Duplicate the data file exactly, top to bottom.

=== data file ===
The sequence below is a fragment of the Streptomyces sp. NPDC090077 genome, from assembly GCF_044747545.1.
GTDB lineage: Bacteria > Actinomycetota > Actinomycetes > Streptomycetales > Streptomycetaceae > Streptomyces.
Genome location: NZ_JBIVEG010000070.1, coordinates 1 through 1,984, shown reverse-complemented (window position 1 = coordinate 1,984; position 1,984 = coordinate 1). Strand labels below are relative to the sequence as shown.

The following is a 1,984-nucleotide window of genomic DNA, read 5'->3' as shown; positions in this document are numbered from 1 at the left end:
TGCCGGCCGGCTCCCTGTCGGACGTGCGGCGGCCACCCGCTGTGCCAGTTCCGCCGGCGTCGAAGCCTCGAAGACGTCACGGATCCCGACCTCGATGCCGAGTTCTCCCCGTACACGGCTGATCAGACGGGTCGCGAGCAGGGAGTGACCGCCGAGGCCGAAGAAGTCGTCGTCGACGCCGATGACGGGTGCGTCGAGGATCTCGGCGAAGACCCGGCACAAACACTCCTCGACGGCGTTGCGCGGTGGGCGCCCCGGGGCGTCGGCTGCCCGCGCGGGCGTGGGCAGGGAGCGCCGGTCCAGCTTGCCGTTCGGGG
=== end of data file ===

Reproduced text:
The sequence below is a fragment of the Streptomyces sp. NPDC090077 genome, from assembly GCF_044747545.1.
GTDB lineage: Bacteria > Actinomycetota > Actinomycetes > Streptomycetales > Streptomycetaceae > Streptomyces.
Genome location: NZ_JBIVEG010000070.1, coordinates 1 through 1,984, shown reverse-complemented (window position 1 = coordinate 1,984; position 1,984 = coordinate 1). Strand labels below are relative to the sequence as shown.

The following is a 1,984-nucleotide window of genomic DNA, read 5'->3' as shown; positions in this document are numbered from 1 at the left end:
TGCCGGCCGGCTCCCTGTCGGACGTGCGGCGGCCACCCGCTGTGCCAGTTCCGCCGGCGTCGAAGCCTCGAAGACGTCACGGATCCCGACCTCGATGCCGAGTTCTCCCCGTACACGGCTGATCAGACGGGTCGCGAGCAGGGAGTGACCGCCGAGGCCGAAGAAGTCGTCGTCGACGCCGATGACGGGTGCGTCGAGGATCTCGGCGAAGACCCGGCACAAACACTCCTCGACGGCGTTGCGCGGTGGGCGCCCCGGGGCGTCGGCTGCCCGCGCGGGCGTGGGCAGGGAGCGCCGGTCCAGCTTGCCGTTCGGGG